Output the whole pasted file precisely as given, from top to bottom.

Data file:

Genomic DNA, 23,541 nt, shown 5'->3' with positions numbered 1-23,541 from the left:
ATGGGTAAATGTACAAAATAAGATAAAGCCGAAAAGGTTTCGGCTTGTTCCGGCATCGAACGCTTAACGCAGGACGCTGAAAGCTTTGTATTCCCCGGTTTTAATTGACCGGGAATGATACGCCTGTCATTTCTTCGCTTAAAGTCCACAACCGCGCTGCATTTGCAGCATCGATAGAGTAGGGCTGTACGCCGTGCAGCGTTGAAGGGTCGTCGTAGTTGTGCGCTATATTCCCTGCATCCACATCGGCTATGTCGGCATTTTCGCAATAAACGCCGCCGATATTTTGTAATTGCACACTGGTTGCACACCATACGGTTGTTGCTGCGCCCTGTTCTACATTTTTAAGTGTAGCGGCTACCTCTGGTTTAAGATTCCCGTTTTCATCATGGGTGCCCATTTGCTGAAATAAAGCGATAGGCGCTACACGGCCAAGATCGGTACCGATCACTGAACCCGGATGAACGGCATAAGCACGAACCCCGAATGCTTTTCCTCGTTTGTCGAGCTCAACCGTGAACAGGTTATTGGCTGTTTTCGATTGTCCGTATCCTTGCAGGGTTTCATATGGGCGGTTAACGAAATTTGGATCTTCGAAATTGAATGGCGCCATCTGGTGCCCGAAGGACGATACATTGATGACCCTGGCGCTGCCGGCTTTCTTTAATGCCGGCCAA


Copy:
Genomic DNA, 23,541 nt, shown 5'->3' with positions numbered 1-23,541 from the left:
ATGGGTAAATGTACAAAATAAGATAAAGCCGAAAAGGTTTCGGCTTGTTCCGGCATCGAACGCTTAACGCAGGACGCTGAAAGCTTTGTATTCCCCGGTTTTAATTGACCGGGAATGATACGCCTGTCATTTCTTCGCTTAAAGTCCACAACCGCGCTGCATTTGCAGCATCGATAGAGTAGGGCTGTACGCCGTGCAGCGTTGAAGGGTCGTCGTAGTTGTGCGCTATATTCCCTGCATCCACATCGGCTATGTCGGCATTTTCGCAATAAACGCCGCCGATATTTTGTAATTGCACACTGGTTGCACACCATACGGTTGTTGCTGCGCCCTGTTCTACATTTTTAAGTGTAGCGGCTACCTCTGGTTTAAGATTCCCGTTTTCATCATGGGTGCCCATTTGCTGAAATAAAGCGATAGGCGCTACACGGCCAAGATCGGTACCGATCACTGAACCCGGATGAACGGCATAAGCACGAACCCCGAATGCTTTTCCTCGTTTGTCGAGCTCAACCGTGAACAGGTTATTGGCTGTTTTCGATTGTCCGTATCCTTGCAGGGTTTCATATGGGCGGTTAACGAAATTTGGATCTTCGAAATTGAATGGCGCCATCTGGTGCCCGAAGGACGATACATTGATGACCCTGGCGCTGCCGGCTTTCTTTAATGCCGGCCAA